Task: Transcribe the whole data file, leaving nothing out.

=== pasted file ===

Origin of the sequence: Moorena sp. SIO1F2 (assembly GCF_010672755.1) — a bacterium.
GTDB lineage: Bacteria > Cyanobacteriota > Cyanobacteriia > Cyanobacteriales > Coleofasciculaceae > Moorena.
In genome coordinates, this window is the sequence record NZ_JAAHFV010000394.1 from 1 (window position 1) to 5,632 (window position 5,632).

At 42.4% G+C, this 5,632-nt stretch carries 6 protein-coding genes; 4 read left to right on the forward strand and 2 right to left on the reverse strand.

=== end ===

Origin of the sequence: Moorena sp. SIO1F2 (assembly GCF_010672755.1) — a bacterium.
GTDB lineage: Bacteria > Cyanobacteriota > Cyanobacteriia > Cyanobacteriales > Coleofasciculaceae > Moorena.
In genome coordinates, this window is the sequence record NZ_JAAHFV010000394.1 from 1 (window position 1) to 5,632 (window position 5,632).

At 42.4% G+C, this 5,632-nt stretch carries 6 protein-coding genes; 4 read left to right on the forward strand and 2 right to left on the reverse strand.